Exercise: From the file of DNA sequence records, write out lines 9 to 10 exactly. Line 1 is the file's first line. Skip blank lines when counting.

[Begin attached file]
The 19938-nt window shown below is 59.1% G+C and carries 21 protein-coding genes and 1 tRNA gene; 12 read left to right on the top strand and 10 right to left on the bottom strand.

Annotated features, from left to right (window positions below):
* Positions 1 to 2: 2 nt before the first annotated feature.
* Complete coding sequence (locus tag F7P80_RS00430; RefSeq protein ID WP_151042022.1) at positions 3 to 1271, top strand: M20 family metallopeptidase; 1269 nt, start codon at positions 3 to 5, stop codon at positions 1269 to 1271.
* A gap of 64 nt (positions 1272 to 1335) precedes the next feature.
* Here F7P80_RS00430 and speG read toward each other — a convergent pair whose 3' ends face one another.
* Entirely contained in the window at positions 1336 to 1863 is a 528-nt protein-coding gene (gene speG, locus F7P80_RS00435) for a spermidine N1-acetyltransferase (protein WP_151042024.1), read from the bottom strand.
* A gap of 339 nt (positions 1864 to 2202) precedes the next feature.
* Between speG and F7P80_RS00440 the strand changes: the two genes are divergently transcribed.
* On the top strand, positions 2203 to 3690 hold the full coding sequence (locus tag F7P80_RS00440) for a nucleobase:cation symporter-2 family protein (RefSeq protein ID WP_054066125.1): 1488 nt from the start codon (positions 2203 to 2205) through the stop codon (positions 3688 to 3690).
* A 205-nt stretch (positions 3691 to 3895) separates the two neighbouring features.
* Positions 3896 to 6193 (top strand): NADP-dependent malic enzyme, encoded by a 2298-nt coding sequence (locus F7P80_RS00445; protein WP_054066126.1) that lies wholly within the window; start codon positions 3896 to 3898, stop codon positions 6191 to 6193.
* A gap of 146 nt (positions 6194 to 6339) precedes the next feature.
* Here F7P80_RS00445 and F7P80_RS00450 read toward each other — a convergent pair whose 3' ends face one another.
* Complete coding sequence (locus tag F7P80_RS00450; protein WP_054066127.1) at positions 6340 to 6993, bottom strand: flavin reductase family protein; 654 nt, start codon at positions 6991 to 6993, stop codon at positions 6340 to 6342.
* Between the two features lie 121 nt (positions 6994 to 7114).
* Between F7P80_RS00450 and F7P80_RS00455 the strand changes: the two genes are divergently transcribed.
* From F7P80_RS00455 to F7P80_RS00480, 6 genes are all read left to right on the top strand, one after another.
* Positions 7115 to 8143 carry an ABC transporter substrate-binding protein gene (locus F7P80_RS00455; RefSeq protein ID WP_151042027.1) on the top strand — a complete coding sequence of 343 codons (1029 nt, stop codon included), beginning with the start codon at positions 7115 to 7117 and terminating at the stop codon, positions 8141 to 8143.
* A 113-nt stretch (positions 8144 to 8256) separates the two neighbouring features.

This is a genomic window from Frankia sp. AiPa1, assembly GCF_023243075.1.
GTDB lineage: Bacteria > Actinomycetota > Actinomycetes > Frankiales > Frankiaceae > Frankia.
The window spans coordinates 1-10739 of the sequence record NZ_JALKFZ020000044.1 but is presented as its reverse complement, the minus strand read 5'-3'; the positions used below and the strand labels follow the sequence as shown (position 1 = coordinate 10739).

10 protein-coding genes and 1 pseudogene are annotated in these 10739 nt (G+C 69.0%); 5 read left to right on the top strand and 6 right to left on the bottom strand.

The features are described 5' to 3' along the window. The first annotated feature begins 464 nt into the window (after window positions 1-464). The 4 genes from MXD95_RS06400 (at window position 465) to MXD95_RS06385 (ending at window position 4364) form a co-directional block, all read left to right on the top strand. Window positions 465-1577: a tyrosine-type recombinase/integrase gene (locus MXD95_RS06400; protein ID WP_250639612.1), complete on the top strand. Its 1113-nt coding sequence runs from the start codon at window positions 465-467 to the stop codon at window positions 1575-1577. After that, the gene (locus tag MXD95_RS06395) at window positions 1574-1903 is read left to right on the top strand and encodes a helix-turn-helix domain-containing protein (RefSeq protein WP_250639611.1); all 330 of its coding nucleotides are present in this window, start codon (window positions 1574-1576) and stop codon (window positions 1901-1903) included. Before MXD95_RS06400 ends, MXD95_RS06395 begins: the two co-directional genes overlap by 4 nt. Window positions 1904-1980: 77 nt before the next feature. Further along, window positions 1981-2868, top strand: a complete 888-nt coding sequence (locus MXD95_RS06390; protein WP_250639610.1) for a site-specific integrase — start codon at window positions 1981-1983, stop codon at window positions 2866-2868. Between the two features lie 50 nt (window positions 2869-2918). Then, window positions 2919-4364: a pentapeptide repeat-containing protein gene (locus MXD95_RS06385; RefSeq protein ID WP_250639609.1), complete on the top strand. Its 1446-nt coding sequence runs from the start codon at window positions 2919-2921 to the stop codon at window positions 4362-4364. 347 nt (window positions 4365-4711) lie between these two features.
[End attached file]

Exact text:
* Between speG and F7P80_RS00440 the strand changes: the two genes are divergently transcribed.
* On the top strand, positions 2203 to 3690 hold the full coding sequence (locus tag F7P80_RS00440) for a nucleobase:cation symporter-2 family protein (RefSeq protein ID WP_054066125.1): 1488 nt from the start codon (positions 2203 to 2205) through the stop codon (positions 3688 to 3690).